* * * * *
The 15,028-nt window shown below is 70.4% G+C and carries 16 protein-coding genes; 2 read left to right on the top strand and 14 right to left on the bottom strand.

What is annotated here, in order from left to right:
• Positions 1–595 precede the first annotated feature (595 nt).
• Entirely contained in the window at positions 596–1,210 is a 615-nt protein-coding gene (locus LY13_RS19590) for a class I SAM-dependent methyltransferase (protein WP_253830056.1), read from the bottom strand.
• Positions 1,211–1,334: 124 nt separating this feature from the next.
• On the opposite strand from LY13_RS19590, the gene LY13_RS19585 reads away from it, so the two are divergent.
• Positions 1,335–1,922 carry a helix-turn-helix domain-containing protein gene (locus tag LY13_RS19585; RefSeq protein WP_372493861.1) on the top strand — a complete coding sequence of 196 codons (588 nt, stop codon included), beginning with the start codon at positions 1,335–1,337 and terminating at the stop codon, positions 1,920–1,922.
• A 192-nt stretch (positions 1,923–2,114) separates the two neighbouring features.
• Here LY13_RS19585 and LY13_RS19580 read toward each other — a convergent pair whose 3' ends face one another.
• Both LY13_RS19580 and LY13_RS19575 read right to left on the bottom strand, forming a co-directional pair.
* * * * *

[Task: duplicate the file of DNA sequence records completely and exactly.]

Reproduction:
The 15,028-nt window shown below is 70.4% G+C and carries 16 protein-coding genes; 2 read left to right on the top strand and 14 right to left on the bottom strand.

What is annotated here, in order from left to right:
• Positions 1–595 precede the first annotated feature (595 nt).
• Entirely contained in the window at positions 596–1,210 is a 615-nt protein-coding gene (locus LY13_RS19590) for a class I SAM-dependent methyltransferase (protein WP_253830056.1), read from the bottom strand.
• Positions 1,211–1,334: 124 nt separating this feature from the next.
• On the opposite strand from LY13_RS19590, the gene LY13_RS19585 reads away from it, so the two are divergent.
• Positions 1,335–1,922 carry a helix-turn-helix domain-containing protein gene (locus tag LY13_RS19585; RefSeq protein WP_372493861.1) on the top strand — a complete coding sequence of 196 codons (588 nt, stop codon included), beginning with the start codon at positions 1,335–1,337 and terminating at the stop codon, positions 1,920–1,922.
• A 192-nt stretch (positions 1,923–2,114) separates the two neighbouring features.
• Here LY13_RS19585 and LY13_RS19580 read toward each other — a convergent pair whose 3' ends face one another.
• Both LY13_RS19580 and LY13_RS19575 read right to left on the bottom strand, forming a co-directional pair.